The discussion we are having about “the fiscal cliff” is really a debate about our fiscal soul. What kind of nation do we want to be? We do need a path to fiscal sustainability, but will it include all of us — especially the most vulnerable? It’s a foundational moral choice for the country, and one with dramatic domestic and deadly global implications. It is the most important principle for the faith community in this debate.
I had a recent conversation with an influential senator on these fiscal issues. I said to him, “You and I know the dozen or so senators, from both sides of the aisle, who could sit at your conference table here and find a path to fiscal sustainability, right?”
“Yes,” he said, “we could likely name the senators who would be able to do that.” I added, “And they could protect the principle and the policies that defend the poor and vulnerable, couldn’t they?”
“Yes,” he said, “We could do that too.” “But,” I asked, “Wouldn’t then all the special interests come into this room to each protect their own expenditures; and the end result would be poor people being compromised, right?”
The senator looked us in the eyes and said, “That is exactly what will likely happen.”
It will happen unless we have bipartisan agreement, at least by some on both political sides, to protect the poor and vulnerable in these fiscal decisions — over the next several weeks leading up to Christmas and the New Year, and then for the longer process ahead in 2013.
But for that to be viable, the arithmetic must work.
Our principles won’t survive unless we “find the arithmetic” to protect the poor and include the vulnerable in these crucial decisions about the nation’s fiscal soul. And that moral arithmetic must ultimately be presented to the American people in clear moral values choices.
I am strongly in favor of restoring previously higher tax rates for the wealthiest 2 percent of Americans — and ending their unfair loopholes and deductions — but that still won’t raise enough revenue to move us toward fiscal sustainability while protecting the poor. We must make other choices in spending cuts and new revenues— but in clearly morally responsible ways. Here are just a few examples.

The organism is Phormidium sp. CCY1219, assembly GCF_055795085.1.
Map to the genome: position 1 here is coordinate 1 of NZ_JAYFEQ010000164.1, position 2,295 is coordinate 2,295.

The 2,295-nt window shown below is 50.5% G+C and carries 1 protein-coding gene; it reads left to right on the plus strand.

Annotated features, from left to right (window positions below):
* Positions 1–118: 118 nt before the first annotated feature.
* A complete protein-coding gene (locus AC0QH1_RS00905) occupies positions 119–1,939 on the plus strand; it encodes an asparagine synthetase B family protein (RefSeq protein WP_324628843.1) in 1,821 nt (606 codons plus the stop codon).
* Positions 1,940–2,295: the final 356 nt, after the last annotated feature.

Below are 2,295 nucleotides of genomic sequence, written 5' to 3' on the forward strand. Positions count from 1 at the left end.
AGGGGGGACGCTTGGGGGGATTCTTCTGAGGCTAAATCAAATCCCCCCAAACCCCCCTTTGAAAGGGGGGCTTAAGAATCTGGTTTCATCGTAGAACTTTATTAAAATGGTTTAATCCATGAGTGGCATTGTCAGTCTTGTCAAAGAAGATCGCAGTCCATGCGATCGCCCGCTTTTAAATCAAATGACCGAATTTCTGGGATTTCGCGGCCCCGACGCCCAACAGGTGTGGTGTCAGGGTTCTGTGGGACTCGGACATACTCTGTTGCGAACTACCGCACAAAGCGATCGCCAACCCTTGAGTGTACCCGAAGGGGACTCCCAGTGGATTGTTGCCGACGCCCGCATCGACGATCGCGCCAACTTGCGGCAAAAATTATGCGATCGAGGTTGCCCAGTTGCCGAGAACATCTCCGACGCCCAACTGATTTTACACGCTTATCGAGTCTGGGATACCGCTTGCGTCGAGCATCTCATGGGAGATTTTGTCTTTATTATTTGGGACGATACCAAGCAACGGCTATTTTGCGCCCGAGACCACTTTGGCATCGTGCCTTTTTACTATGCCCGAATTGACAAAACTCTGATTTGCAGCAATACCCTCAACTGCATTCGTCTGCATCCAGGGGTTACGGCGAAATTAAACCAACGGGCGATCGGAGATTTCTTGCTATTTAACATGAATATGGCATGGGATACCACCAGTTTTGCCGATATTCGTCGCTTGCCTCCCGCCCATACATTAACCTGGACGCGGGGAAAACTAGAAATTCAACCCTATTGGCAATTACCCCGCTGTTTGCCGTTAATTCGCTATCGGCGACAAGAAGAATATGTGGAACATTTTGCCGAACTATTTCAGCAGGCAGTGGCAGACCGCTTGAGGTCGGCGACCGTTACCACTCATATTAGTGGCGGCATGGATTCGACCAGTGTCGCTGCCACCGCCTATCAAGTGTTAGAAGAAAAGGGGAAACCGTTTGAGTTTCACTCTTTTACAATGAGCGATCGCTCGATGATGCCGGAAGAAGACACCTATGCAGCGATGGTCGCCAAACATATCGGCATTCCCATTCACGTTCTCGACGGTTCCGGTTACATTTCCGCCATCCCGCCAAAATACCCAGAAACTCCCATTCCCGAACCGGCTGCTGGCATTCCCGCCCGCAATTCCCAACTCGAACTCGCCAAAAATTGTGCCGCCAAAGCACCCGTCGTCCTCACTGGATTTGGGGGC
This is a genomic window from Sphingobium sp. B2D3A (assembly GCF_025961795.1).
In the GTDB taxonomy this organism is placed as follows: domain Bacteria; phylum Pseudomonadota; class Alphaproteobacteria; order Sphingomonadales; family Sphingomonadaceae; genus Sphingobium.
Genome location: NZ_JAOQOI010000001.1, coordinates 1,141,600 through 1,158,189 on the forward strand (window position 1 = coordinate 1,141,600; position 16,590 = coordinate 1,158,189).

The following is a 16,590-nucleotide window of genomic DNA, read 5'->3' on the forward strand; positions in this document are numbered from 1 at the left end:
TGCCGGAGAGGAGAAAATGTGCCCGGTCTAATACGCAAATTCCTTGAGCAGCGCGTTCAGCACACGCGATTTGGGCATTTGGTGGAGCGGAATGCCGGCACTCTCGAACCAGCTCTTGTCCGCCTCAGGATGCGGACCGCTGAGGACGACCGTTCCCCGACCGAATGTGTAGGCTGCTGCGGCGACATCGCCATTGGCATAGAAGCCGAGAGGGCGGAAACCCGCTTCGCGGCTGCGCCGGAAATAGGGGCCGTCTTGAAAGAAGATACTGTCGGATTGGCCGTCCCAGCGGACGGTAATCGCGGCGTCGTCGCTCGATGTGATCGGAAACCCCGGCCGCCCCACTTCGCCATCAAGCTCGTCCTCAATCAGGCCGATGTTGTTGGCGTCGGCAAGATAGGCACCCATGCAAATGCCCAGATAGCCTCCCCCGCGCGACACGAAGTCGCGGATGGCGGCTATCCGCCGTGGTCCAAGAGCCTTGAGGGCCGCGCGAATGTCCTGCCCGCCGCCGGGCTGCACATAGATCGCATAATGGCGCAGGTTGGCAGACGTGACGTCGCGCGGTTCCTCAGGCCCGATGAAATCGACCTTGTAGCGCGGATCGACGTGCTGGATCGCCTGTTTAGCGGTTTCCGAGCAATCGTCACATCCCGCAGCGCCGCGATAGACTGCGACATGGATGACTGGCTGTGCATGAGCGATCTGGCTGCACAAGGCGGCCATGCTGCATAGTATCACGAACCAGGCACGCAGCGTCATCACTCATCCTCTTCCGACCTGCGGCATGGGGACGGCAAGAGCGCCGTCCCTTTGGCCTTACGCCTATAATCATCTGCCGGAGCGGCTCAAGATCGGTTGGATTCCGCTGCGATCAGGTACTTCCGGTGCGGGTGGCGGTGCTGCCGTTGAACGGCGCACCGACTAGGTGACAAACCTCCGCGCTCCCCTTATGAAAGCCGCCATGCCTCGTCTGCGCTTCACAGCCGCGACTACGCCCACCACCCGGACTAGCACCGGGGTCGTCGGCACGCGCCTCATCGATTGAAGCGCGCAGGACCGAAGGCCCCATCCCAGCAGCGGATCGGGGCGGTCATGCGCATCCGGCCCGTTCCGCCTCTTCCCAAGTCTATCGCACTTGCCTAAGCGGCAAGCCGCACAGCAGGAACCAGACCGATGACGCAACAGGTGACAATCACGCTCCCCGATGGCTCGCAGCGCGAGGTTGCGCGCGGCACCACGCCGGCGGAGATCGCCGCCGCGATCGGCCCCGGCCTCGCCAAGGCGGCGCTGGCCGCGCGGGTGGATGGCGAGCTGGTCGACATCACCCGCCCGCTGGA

Are we willing to stop powerful pharmaceutical companies from preventing more than $100 billion in drugs cost savings to protect their own profits?
Will we choose to protect demonstrably effective nutritional programs (SNAP) for low-income families instead of unjust subsidies to agribusiness? Or defend things like Pell Grants to enable students from low-income families to go to college for the first time over huge subsidies to profitable oil companies? Or help refinance mortgages for struggling single homeowners instead of retaining charitable tax deductions for second and third vacation homes?
Will we realize in time that low-income tax credits for low-income working families are “pro-family measures” that both fight poverty and support economic growth?
Will we finally have an honest discussion about military spending and national security? Meeting the real needs of our veterans and defending our country means we cannot afford to fund outdated and useless weapons systems. There are many items in the Pentagon’s budgets that reflect the pet projects of lawmakers and not the security needs of the nation. Our leaders must have the courage to end the business of war. The faith community must urge them to beat those swords into plowshares.
To reach fiscal sustainability long term we must deal with the rising costs of health care. I believe, we must be ready to consider the moral argument that more affluent Medicare beneficiaries should pay higher premiums for their health insurance if it means protecting Medicaid benefits for low-income families and poor children. We need to focus on prevention and efficiency in our health system, while ensuring access and improving outcomes. Now is also the time for a national conversation on promoting healthy choices and behaviors and a civil discussion on the moral issues involved with end-of-life care that honors the dignity of each person as they prepare to rest in God’s arms. As our national health care needs continue to grow, we must be responsible with the resources we have and be vigilant about those with the greatest needs.
The biblical prophets say that a nation’s “righteousness,” or integrity as we might say, is determined by how they treat the poorest and most vulnerable; and Jesus said how we respond to the least of these is indicative of how we respond to him. That’s because the poor and vulnerable are the monitors of how everybody else will ultimately be treated. History shows how quickly and easily human dignity can be compromised by economic and political powers — and protecting the most vulnerable is the only way to safeguard us all.
We need to find political leaders who will commit to a bipartisan and moral principle of protecting the vulnerable — now in these several weeks of debate during the Christmas holidays. That could set the principle in place for the debate over this next year in determining the “grand bargain” for our nation’s fiscal direction. It would be a great moral and practical accomplishment.
Fiscal responsibility means ensuring that the money we spend is truly accomplishing what it should and that means constant reform and improvement of both the private and public sectors. And, true fiscal responsibility means making the necessary investments today to ensure a future for generations to come. But, the line in the sand for the faith community should always be that the poorest and most vulnerable are truly protected.
Jim Wallis is the author of Rediscovering Values: A Guide for Economic and Moral Recovery, and CEO of Sojourners. His forthcoming book, , is set to release in early 2013. Follow Jim on Twitter @JimWallis.